The Legislature has granted the Attorney General broad civil powers and duties. These include acting as the sole legal advisor for all “officers, Departments, boards, bodies, commissions and instrumentalities of State government.” The legal representation of those Departments and agencies is the obligation of the Division of Law and it is through this Division that the Attorney General performs most duties relating to his statutory role as chief counsel for the State, responsible for enforcement of public duties and responsibilities and protection of the public interest.
The Division of Law was created on March 7, 1944. In the performance of its mission, the Division of Law has a broad scope of work. Whether it is in protecting an abused child, ensuring that a polluter pays fair cleanup costs, or defending the State against a claim, the approximately 500 Deputy Attorneys General that comprise the Division of Law each day put forth their best efforts. The Division is responsible for approximately 29,000 legal matters pending in federal and State trial and appellate courts and administrative forums. Of these, some 13,000 are litigation matters pending in trial courts; approximately 11,000 are administrative cases pending in the Office of Administrative Law and Worker’s Compensation Court; and 1,700 are appeals before State and federal appellate courts, including the New Jersey and U.S. Supreme Courts. In addition, the Division of Law provides legal advice and counsel to the Governor and all departments, boards and commissions within State government.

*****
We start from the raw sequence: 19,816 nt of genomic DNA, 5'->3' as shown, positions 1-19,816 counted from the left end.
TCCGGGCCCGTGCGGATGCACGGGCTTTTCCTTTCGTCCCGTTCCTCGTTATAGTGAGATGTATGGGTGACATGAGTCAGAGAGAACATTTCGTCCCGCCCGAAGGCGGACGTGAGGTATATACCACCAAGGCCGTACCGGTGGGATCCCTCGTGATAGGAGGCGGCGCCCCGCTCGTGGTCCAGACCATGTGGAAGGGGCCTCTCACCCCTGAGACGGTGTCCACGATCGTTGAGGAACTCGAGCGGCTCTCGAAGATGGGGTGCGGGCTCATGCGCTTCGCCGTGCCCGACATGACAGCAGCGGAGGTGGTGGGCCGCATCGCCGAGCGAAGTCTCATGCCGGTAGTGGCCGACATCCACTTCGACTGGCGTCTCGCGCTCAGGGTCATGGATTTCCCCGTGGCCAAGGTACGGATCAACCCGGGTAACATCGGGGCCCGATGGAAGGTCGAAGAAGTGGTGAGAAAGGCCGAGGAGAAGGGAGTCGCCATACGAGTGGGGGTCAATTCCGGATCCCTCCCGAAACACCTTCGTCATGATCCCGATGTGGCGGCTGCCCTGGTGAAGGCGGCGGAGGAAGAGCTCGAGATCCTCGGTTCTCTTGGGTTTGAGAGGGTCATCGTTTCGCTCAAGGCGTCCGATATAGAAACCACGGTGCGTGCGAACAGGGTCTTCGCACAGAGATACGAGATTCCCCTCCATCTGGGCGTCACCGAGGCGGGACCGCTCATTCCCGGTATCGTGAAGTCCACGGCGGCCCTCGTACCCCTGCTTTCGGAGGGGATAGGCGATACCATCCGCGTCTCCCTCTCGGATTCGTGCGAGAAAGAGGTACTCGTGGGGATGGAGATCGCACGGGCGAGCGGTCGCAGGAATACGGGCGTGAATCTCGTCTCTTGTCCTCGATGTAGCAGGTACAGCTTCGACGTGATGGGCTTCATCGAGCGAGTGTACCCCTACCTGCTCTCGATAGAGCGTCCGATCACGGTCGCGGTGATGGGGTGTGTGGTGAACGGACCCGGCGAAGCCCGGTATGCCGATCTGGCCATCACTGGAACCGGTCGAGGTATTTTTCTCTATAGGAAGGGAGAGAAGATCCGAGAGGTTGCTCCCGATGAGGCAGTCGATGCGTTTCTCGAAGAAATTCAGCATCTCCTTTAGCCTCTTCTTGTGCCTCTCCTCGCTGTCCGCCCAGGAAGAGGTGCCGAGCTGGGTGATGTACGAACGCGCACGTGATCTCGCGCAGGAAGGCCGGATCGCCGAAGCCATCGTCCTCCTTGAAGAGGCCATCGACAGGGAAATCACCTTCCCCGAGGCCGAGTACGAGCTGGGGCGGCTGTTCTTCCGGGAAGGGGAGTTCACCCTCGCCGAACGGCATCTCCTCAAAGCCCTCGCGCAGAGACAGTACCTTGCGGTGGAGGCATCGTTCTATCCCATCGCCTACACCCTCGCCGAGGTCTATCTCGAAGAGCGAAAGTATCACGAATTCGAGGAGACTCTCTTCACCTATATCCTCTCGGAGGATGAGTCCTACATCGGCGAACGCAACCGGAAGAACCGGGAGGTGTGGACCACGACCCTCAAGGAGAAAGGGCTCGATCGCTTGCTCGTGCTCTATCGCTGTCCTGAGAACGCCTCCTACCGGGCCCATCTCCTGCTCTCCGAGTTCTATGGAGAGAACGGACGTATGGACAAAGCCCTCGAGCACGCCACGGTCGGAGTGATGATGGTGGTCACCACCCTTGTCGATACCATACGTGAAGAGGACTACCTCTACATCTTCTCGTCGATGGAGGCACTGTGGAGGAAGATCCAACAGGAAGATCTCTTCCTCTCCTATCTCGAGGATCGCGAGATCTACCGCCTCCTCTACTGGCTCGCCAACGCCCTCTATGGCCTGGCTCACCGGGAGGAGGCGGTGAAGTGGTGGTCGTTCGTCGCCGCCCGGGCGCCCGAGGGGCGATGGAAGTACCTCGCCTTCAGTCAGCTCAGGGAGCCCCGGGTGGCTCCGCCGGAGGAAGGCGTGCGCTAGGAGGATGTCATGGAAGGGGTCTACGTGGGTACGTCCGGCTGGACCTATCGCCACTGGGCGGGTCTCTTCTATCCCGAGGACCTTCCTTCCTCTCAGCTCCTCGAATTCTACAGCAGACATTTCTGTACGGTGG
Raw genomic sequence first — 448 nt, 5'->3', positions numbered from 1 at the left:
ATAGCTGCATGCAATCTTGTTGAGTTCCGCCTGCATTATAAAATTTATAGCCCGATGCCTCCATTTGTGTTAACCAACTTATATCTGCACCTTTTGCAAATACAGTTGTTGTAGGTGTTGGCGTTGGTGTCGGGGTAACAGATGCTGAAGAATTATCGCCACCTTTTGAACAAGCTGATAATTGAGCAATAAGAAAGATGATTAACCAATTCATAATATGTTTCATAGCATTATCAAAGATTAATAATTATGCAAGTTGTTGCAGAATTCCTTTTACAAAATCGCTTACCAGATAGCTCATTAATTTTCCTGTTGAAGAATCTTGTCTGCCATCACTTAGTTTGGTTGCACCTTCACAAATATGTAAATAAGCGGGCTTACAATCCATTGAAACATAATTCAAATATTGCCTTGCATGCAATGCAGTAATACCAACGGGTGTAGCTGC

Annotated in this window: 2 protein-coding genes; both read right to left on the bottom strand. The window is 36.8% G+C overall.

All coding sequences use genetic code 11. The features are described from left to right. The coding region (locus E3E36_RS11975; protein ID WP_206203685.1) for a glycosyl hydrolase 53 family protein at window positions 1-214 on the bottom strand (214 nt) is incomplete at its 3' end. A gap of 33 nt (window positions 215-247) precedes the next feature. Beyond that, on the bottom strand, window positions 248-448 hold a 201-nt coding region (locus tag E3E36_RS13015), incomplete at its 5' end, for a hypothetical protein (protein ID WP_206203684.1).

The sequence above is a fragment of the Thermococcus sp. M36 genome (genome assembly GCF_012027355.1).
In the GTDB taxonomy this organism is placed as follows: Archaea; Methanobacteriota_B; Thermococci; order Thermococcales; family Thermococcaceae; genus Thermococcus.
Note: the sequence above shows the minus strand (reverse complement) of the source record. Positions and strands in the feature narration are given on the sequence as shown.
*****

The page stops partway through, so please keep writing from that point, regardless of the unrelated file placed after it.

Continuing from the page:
While the number of attorneys assigned to the Division may appear large, when the legal work generated by the 16 Departments and over 400 agencies of State government is allocated among these attorneys, the individual workload of each Deputy Attorney General becomes substantial.
Under the supervision of the Attorney General, responsibility for management of the Division lies with its Director. The Division includes 9 practice groups, headed by Assistant Attorneys General, which in turn consist of 29 sections to which most of the Division’s attorneys are assigned. The sections are supervised by Section Chiefs and Assistant Chiefs